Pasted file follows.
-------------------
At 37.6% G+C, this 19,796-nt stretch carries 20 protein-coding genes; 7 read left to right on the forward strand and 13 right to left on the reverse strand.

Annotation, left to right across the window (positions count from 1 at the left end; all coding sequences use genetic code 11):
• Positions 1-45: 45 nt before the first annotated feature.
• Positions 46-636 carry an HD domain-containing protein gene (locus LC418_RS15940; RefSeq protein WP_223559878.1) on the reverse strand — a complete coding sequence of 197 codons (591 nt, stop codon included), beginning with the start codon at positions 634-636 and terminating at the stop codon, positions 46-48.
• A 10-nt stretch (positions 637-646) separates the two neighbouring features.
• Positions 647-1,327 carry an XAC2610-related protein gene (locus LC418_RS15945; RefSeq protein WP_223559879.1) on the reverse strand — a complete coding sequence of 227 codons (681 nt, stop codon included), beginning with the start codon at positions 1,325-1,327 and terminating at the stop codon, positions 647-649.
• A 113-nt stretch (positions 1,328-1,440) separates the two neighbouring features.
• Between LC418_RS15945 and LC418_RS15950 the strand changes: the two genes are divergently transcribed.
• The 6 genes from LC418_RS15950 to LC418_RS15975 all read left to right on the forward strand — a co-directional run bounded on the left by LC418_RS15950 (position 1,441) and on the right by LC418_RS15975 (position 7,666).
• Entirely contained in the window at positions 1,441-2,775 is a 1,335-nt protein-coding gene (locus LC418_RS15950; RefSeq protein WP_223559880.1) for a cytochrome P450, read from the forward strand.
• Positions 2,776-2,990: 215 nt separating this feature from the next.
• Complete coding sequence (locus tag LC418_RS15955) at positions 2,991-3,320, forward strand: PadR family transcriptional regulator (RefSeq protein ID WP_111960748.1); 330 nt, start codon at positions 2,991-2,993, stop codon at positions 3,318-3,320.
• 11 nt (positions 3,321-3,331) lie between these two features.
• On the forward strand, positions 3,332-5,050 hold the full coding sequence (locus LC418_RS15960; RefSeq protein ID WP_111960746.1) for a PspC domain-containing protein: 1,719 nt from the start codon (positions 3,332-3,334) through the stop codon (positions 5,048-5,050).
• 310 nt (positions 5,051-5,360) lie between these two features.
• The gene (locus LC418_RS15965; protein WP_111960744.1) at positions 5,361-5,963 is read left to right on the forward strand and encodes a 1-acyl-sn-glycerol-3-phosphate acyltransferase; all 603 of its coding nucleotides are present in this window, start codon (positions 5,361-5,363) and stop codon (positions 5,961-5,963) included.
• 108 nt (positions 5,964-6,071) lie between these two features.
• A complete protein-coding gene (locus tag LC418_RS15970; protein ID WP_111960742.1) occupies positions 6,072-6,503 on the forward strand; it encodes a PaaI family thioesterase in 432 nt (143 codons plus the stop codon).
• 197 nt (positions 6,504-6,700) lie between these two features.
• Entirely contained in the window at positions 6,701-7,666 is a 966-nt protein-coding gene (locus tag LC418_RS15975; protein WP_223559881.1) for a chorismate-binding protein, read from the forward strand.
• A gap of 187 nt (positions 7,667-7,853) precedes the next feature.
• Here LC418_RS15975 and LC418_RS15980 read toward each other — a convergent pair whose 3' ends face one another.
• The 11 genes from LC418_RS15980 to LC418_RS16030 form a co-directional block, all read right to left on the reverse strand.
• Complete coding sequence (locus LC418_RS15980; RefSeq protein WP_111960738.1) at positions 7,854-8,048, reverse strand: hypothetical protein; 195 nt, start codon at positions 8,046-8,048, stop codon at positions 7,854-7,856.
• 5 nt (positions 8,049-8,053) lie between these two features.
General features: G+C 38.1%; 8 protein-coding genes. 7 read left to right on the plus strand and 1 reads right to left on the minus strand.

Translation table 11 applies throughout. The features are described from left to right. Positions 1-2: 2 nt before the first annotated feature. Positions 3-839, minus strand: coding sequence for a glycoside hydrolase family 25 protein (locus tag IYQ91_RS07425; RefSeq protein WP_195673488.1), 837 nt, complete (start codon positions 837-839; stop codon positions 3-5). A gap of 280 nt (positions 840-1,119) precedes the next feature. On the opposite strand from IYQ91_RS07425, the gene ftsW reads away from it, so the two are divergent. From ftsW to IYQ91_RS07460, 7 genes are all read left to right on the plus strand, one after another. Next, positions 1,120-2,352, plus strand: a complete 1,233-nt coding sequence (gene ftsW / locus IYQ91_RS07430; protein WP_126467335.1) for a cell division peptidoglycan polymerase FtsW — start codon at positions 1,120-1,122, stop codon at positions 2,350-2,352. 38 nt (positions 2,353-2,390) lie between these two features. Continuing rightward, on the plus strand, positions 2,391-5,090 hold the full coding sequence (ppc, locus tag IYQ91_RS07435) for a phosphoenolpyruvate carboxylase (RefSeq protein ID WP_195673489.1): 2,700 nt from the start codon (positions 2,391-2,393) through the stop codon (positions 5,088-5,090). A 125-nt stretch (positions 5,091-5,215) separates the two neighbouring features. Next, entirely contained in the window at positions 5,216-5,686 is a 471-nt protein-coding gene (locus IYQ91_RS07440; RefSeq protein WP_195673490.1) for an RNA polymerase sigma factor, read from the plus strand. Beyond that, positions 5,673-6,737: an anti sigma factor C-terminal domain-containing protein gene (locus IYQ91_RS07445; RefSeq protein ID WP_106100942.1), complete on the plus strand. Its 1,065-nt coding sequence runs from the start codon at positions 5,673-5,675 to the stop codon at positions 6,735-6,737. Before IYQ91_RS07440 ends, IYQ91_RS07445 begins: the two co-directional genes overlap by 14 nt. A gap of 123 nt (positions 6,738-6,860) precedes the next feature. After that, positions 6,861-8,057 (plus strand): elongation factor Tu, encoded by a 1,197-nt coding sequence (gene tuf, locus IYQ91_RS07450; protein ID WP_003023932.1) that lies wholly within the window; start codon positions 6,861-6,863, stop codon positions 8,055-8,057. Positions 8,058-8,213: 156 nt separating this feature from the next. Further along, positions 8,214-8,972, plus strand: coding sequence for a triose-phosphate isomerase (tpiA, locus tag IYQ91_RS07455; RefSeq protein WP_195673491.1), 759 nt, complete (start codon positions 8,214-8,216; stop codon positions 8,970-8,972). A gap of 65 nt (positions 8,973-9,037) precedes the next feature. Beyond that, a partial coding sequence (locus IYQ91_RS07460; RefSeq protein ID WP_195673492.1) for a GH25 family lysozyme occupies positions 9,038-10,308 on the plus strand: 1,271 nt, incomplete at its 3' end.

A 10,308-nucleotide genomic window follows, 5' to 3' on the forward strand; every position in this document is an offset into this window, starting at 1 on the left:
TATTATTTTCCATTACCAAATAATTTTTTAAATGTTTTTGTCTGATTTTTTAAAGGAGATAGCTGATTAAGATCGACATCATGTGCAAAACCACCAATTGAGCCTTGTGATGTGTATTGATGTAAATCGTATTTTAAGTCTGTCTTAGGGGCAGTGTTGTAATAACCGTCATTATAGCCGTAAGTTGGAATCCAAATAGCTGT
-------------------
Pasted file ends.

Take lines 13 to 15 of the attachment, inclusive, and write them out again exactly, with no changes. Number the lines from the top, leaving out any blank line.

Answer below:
• 11 nt (positions 3,321-3,331) lie between these two features.
• On the forward strand, positions 3,332-5,050 hold the full coding sequence (locus LC418_RS15960; RefSeq protein ID WP_111960746.1) for a PspC domain-containing protein: 1,719 nt from the start codon (positions 3,332-3,334) through the stop codon (positions 5,048-5,050).
• 310 nt (positions 5,051-5,360) lie between these two features.